Monday, 21 November 2011
The Cave of the Yellow Dog
Every now and again cinema presents a gift that encourages you to stop, reflect and wonder. This film is such a gift. Described as part documentary, part drama, this film offers a precious insight into nomadic life for a family on the Mongolian steppes. We spend some time with the Batchuluun family living in their two Yurts with only their livestock, wolves and vultures for company.
The lifestyle looks harsh by comparison with Western standards but there is no sense of regret or of missing out on anything. Running water is courtesy of the stream outside. The single light bulb works - if there is enough wind to turn the blades of the generator. Yet the family, mum, dad and three young children, live their communal life very happily. The children seem happy to do chores around the encampment and even enjoy playing with dried dung!
The oldest child - Nansal, has just returned from a term at school in the big town. She shares with her sister that there the Yurts are stacked up into the sky (apartments blocks) and people even piss inside their Yurts! The younger girl can only marvel at what the town must look like.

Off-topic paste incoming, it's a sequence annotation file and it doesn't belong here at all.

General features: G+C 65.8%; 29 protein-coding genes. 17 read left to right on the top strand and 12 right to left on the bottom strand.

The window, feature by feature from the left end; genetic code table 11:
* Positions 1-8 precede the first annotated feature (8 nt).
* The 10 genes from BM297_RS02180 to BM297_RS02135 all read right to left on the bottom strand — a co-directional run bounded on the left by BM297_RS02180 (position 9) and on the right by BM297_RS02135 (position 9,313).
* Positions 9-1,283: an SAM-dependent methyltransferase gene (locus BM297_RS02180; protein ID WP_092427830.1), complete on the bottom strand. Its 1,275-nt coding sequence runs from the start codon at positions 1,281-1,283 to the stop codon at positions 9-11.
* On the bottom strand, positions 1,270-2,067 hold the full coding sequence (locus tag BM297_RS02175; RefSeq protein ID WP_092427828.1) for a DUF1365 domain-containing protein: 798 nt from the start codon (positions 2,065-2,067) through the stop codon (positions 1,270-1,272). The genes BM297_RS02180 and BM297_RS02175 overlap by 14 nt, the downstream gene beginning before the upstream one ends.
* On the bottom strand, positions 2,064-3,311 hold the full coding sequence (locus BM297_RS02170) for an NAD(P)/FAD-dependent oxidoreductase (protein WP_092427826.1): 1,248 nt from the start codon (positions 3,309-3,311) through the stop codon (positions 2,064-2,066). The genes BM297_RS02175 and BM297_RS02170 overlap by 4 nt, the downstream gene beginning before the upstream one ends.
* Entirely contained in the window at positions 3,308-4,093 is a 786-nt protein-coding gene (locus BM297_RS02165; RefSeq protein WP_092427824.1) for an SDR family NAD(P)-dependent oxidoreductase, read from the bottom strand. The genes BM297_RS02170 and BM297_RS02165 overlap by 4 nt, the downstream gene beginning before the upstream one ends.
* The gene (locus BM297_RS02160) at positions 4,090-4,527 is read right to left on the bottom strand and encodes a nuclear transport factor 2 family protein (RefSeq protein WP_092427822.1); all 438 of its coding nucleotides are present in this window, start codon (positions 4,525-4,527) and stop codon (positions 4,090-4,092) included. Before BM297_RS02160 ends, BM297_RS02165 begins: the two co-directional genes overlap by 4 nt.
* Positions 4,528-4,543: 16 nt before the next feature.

The story presents a very gentle style of Buddhism and the narrative arc is set within a Buddhist view of the reincarnation cycle. One day Nansal finds a dog hiding in cave which she befriends and takes back to the family home. Her father fears that the dog may have been running with wolves and will inadvertently attract them to attack their herd. He tells Nansal that the dog must go. I won't spoil the outcome for you!
This gentle film offers a privileged window into another world - a world which is under threat. The viewer cannot help but reflect on the challenges this family face, their rhythm of daily work and the effect the seasons must have on their way of life. Throughout the film the lure of the big town and a different life is never far away. This was just right for a Sunday evening watch - I'll give it 7.5/10.